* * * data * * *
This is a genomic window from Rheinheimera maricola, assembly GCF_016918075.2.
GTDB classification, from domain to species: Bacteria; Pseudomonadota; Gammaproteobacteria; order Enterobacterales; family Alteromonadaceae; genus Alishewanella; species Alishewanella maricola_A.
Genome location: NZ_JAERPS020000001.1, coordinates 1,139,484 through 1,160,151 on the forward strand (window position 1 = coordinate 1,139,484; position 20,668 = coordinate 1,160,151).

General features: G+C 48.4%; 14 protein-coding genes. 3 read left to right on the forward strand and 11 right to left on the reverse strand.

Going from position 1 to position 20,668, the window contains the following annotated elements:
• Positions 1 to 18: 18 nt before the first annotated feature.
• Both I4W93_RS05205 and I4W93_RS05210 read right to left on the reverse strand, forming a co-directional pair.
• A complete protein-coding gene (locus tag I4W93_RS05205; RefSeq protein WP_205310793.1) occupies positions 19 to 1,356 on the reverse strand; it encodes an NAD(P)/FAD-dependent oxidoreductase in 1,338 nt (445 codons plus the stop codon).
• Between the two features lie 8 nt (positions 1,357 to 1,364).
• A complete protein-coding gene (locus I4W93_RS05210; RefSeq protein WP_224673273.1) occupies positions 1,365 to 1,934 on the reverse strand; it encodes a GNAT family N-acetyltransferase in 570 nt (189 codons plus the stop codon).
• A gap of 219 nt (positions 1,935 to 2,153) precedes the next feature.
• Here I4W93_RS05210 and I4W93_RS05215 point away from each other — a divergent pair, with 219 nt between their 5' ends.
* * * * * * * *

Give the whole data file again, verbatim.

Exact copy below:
This is a genomic window from Rheinheimera maricola, assembly GCF_016918075.2.
GTDB classification, from domain to species: Bacteria; Pseudomonadota; Gammaproteobacteria; order Enterobacterales; family Alteromonadaceae; genus Alishewanella; species Alishewanella maricola_A.
Genome location: NZ_JAERPS020000001.1, coordinates 1,139,484 through 1,160,151 on the forward strand (window position 1 = coordinate 1,139,484; position 20,668 = coordinate 1,160,151).

General features: G+C 48.4%; 14 protein-coding genes. 3 read left to right on the forward strand and 11 right to left on the reverse strand.

Going from position 1 to position 20,668, the window contains the following annotated elements:
• Positions 1 to 18: 18 nt before the first annotated feature.
• Both I4W93_RS05205 and I4W93_RS05210 read right to left on the reverse strand, forming a co-directional pair.
• A complete protein-coding gene (locus tag I4W93_RS05205; RefSeq protein WP_205310793.1) occupies positions 19 to 1,356 on the reverse strand; it encodes an NAD(P)/FAD-dependent oxidoreductase in 1,338 nt (445 codons plus the stop codon).
• Between the two features lie 8 nt (positions 1,357 to 1,364).
• A complete protein-coding gene (locus I4W93_RS05210; RefSeq protein WP_224673273.1) occupies positions 1,365 to 1,934 on the reverse strand; it encodes a GNAT family N-acetyltransferase in 570 nt (189 codons plus the stop codon).
• A gap of 219 nt (positions 1,935 to 2,153) precedes the next feature.
• Here I4W93_RS05210 and I4W93_RS05215 point away from each other — a divergent pair, with 219 nt between their 5' ends.